Florence, Italy

Florence, Italy
There’s nothing that this Renaissance Italian city does not do well, from mouthwatering food and historical gems to boutique shopping and incredible art, this city has long reigned supreme where to visit in Italy.

Every corner conceals a masterpiece, whether an artful plate of pasta or a statue from a Renaissance sculptor.

You will never get to everything, but that is part of the Joy of Florence, there is always more to see.

Fact
There is a lot of history within the boundaries of Florence. The piano was invented there, as was gelato. It’s also the final resting place of several notable historical figures, including Galileo, Machiavelli, and Michelangelo.
Map of Florence, Italy
When to Go
November – March
While most tourists travel to Florence in the Summer, visiting in the off-season (November-March) guarantees you fewer crowds and cooler weather. You will be spending a lot of time outdoors exploring the city, so the decrease in temperature is a plus. Lower prices and fewer lines to the major attractions make up for the occasional rainy afternoon.
What to Discover
All the World is a Museum
It is impossible to list the number of historic buildings, stunning museums, and artistic piazzas in Florence.

And whether you line up to see Michelangelo’statue “David” at the Accademia Gallery or just wander the open-air sculpture platform at Piazza della Signoria, you will find lots of fine art in Florence.

Must-sees include the Uffizi Gallery, a center for Renaissance art, and the city’s many ornate churches, from the imposing Duomo to the Santa Croce, the final resting place of Galileo and Michelangelo.

For art off the beaten path, check out the collection at the Stibbert Museum and the modern pieces at Museo Novecento.

Everything’s Gucci
You cannot visit the city where Guccio Gucci started his 1st leather store and not expect to do some shopping.

Window shop at the jewelry stores along Ponte Vecchio bridge, or explore the San Lorenzo market to barter for trinkets and leather goods.

Sample perfumes in the Santa Maria Novella Perfumery, 1 of the oldest pharmacies in the world.

For upscale shopping, Via Tornabuoni has all the favorites, from Prada to Cartier, and beyond.

Stop, Smell Roses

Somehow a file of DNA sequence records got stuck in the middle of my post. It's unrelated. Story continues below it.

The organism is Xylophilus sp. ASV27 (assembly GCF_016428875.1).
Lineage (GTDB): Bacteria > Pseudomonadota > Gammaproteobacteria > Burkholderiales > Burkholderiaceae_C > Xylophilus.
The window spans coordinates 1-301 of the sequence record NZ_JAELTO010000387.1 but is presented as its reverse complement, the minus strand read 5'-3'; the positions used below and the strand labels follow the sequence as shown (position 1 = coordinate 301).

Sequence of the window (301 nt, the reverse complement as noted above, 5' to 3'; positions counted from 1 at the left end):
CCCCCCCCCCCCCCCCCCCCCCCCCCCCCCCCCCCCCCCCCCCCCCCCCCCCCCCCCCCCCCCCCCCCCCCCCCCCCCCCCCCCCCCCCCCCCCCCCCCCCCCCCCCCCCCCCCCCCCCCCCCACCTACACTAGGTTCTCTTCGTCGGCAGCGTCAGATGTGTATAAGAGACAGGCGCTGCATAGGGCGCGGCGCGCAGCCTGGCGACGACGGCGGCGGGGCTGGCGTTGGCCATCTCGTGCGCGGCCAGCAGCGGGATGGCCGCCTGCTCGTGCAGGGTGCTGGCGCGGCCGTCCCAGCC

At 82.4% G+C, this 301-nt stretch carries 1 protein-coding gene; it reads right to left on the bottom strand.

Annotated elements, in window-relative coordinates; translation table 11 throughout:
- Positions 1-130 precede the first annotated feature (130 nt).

While the cobblestone streets, red-roofed structures, and ornate churches offer an overwhelming amount of medieval beauty, you might start aching for a little greenery.

Florence has its share of gardens and viewpoints for a romantic stroll.

The most well known are the Boboli Gardens behind the Pitti Palace, which include delightful archways and fountains where you can spend the whole afternoon.

Lesser known is the Giardino Bardini, an intimate and quiet garden with stunning views of the entire city.

Inside the real Florence
In Florence, what you see is not always what you get, and there are many hidden treasures for eager travelers to discover.

From Galileo’s finger, on display at the Galileo Museum, to hidden drawings, and a secret carving by Michelangelo, this city is packed with goodies.

Search out the Vasari Corridor, a kilometer-long passageway that runs from the Uffizi Museum to Pitti Palace, crossing the river along the Ponte Vecchio.

This hall is lined with art and was used to transport Medicis between their home and office.

This is a must

Go to The Ponte Vecchio at Sunset is a must, get a gelato at the end of St. Trinity Bridge, have a seat on the wall.

Got your camera?

Getting up high for a view of the city is easy from the Palazzo. Get there in the morning or late afternoon, but before the Sunset rush to have the shortest line, avoiding the crowd is a must, the vistas are memorable.

Have a wonderful time.

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Paul Ebeling

Paul A. Ebeling, polymath, excels in diverse fields of knowledge. Pattern Recognition Analyst in Equities, Commodities and Foreign Exchange and author of “The Red Roadmaster’s Technical Report” on the US Major Market Indices™, a highly regarded, weekly financial market letter, he is also a philosopher, issuing insights on a wide range of subjects to a following of over 250,000 cohorts. An international audience of opinion makers, business leaders, and global organizations recognizes Ebeling as an expert.

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